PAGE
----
Sunday, November 15, 2009


Card trick

My piece on Vladimir Nabokov's The Original of Laura has been posted over at the Los Angeles Times Book Review. I found the book something of a damp fizzle. I'm glad Dmitri Nabokov didn't accede to his father's wishes and destroy the manuscript (actually a pile of index cards), since it's fascinating to see what was on Nabokov's mind during his final months: death and its opposite, sex. But to my mind, Chip Kidd's lavish design has the strange effect of diminishing The Original of Laura. You pick up the 277-page volume expecting it to contain an actual book, and what you find is a fragment: a toothpick pretending to be a tree. I began this way:
In the fall of 1976, a newspaper contacted Vladimir Nabokov in his Swiss refuge and asked him which books he had recently read. He responded with three typical titles: Dante's "Inferno" (in Charles Singleton's deliciously literal translation), a big, fat book about butterflies and his own work-in-progress, "The Original of Laura."

The latter project had preoccupied him over the summer, despite a serious illness. It was, he told his correspondent, "completed in my mind." The revisions went on while he was confined to a hospital bed, a febrile process he describes in some detail in his "Selected Letters": "I must have gone through it some fifty times and in my diurnal delirium kept reading it aloud to a small dream audience in a walled garden. My audience consisted of peacocks, pigeons, my long dead parents, two cypresses, several young nurses crouching around, and a family doctor so old as to be almost invisible."
You can read the rest here. To judge from this handy roundup in the paper's Jacket Copy blog, most critics seem to share my disappointment. Aleksander Hemon, who reviewed the book in Slate, went one step further, characterizing the very publication of the TOOL as a barrel-scraping betrayal of its author: "It is safe to say that what is published as the novel titled The Original of Laura (Dying Is Fun) is not a result Nabokov desired or would welcome.... [The book] can't escape the musty air of an estate sale: The trinkets that piled up in the attic; the damp books from the basement; the old man's stained cravat; the lonely figurines that used to be part of a cherished set; the mismatched, overworn clothing -- all are brought out in the hope that there might appear a buyer for those sad objects, someone blinded by literary nostalgia and willing to rescue the family possessions from the waste basket."

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yep. sure. But as there are always those scholarly types eager to read the very early of an important author there are also those interested in the final outpourings of a well-know and beloved writer.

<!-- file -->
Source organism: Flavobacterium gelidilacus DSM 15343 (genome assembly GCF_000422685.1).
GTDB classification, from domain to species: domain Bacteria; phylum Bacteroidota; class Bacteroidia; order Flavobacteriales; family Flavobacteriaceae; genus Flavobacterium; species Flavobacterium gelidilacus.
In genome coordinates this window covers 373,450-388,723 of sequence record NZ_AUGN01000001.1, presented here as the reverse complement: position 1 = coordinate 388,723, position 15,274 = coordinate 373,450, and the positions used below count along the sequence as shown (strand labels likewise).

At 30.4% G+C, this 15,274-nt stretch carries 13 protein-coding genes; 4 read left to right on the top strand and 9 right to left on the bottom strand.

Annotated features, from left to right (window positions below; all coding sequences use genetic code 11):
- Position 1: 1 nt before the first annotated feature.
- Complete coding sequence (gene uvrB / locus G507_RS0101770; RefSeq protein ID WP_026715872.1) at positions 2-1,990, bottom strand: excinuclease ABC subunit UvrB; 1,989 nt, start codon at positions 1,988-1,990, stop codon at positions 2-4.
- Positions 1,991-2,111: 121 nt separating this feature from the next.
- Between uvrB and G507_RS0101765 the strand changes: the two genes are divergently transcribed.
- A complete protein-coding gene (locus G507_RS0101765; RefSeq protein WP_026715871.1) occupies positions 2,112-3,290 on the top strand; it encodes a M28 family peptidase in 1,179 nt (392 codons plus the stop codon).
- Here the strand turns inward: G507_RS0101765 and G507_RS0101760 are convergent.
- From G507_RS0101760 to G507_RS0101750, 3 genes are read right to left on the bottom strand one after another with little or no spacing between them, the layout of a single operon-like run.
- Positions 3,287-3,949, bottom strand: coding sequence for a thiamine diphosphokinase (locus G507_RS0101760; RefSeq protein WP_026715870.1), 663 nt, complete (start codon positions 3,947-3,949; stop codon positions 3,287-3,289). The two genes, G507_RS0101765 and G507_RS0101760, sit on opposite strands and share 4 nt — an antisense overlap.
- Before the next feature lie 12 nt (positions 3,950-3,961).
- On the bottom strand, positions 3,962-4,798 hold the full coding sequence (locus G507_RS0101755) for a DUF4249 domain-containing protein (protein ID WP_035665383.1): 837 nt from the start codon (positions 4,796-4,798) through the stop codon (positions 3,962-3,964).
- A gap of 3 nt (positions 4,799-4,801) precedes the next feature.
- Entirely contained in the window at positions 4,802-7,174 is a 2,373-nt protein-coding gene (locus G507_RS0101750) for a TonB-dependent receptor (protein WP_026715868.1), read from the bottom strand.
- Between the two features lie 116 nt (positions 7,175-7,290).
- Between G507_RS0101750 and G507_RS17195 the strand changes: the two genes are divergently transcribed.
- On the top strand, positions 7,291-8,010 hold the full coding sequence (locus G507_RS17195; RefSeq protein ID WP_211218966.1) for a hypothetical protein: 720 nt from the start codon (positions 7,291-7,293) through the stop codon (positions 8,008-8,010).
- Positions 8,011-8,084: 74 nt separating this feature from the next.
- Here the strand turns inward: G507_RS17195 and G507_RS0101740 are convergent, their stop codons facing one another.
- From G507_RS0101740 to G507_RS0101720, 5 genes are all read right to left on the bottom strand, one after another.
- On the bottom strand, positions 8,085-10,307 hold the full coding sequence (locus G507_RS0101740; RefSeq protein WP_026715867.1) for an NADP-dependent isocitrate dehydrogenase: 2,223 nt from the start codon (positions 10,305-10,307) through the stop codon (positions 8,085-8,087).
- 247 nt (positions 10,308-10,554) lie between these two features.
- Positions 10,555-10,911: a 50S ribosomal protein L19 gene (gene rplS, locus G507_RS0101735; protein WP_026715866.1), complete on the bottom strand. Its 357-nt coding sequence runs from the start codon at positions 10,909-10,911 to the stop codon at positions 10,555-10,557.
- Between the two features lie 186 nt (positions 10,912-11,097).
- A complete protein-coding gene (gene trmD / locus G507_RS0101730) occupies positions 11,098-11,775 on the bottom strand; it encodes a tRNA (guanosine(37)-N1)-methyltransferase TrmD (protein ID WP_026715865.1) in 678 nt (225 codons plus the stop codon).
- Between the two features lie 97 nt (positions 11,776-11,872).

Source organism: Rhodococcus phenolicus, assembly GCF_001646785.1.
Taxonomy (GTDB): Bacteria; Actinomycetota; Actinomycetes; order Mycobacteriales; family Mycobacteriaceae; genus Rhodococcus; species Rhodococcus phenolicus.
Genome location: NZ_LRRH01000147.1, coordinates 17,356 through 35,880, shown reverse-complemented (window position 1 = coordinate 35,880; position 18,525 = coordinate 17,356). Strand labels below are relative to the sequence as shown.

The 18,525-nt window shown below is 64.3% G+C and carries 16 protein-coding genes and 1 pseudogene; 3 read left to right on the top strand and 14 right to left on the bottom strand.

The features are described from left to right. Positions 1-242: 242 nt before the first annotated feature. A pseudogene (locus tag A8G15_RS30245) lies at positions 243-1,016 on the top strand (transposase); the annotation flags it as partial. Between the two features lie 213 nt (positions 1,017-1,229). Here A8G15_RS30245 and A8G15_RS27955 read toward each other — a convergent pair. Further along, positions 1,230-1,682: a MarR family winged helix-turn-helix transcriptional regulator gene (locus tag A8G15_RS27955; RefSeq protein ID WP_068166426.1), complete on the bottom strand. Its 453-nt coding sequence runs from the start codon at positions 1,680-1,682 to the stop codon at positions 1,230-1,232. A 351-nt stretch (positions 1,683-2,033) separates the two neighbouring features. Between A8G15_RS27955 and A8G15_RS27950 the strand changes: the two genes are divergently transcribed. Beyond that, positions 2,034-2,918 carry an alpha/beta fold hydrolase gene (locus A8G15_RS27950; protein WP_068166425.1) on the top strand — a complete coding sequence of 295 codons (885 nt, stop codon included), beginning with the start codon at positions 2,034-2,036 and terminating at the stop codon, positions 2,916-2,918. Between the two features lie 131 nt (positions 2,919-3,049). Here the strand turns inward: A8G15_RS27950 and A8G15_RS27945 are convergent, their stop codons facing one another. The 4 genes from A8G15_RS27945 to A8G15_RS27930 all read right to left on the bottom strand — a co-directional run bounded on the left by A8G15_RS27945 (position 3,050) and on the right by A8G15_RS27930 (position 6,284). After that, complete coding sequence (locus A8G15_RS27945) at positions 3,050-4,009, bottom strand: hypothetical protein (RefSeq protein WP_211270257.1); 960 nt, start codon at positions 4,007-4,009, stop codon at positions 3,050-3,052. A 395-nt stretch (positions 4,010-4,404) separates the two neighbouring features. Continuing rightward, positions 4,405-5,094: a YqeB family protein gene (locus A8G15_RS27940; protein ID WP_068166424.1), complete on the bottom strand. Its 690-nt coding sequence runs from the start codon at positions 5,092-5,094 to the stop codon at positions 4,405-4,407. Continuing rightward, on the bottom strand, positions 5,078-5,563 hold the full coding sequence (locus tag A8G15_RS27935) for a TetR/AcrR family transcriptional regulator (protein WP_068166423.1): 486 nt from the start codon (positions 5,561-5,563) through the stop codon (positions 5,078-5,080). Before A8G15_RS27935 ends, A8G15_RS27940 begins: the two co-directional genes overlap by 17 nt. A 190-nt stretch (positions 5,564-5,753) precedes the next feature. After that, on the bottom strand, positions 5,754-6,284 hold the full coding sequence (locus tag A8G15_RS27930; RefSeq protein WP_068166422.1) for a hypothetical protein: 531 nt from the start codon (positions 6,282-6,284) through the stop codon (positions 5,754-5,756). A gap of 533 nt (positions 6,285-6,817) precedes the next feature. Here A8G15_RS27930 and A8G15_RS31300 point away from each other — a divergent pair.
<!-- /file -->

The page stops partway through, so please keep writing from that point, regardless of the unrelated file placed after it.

That he did not want it published bothers some of us; so too Kafka wanted his work destroyed.

Nice job on your part and that got me to Judegment Day, which I did enjoy too.
Hi Fred, and thanks for stopping by. You're right, there will always be scholars (and non-scholarly fanatics) who want to read every last syllable, and I don't fault that. That's why I'm glad Dmitri Nabokov resisted his father's advice to torch "The Original of Laura." What I think is problematic is the urge to peddle the book as a final pinnacle of the author's career. It should have been published in a short, squat, respectful volume, with perhaps some of the cards reproduced in an appendix. No need for perforated versions--that's strictly a fetishistic gimmick dreamed up by the marketing department. It's especially doped because readers are invited to shuffle the cards, even through they're in a very specific order. If that's your idea of fun, just scissor all the pages out of Proust and do the same thing.
James, did you read Boyd Tonkin's piece in the Independent yesterday? Much the same take... I'll go and read yours. I owe you emails. Hope you're well. Life is crazy (and Nabokov knew it).

ps - my word verification is lordski. Oh, Lordski.
Hi, Ms. B! I haven't read Boyd Tonkin's piece but will do so now. Yes, let's catch up soon, we are overdue for a virtual palaver.
Another of Hemon's incidental and zestless Nabokov pastiches, I see! laugh
Hee hee. Yes, the Hemon has a faux-Nabokov ring to it ("the old man's stained cravat," indeed), although I think he overcomes the anxiety of influence in much of his own work.
I have never touched Boyd Tonkin's work as well and think I will grab one this weekend when I go shopping with the kids.

Lovely piece of writing btw :)
Thanks for stopping by and commenting, Helen. Shame on me, I haven't yet followed up on the Boyd Tonkin myself. But I will, I will....
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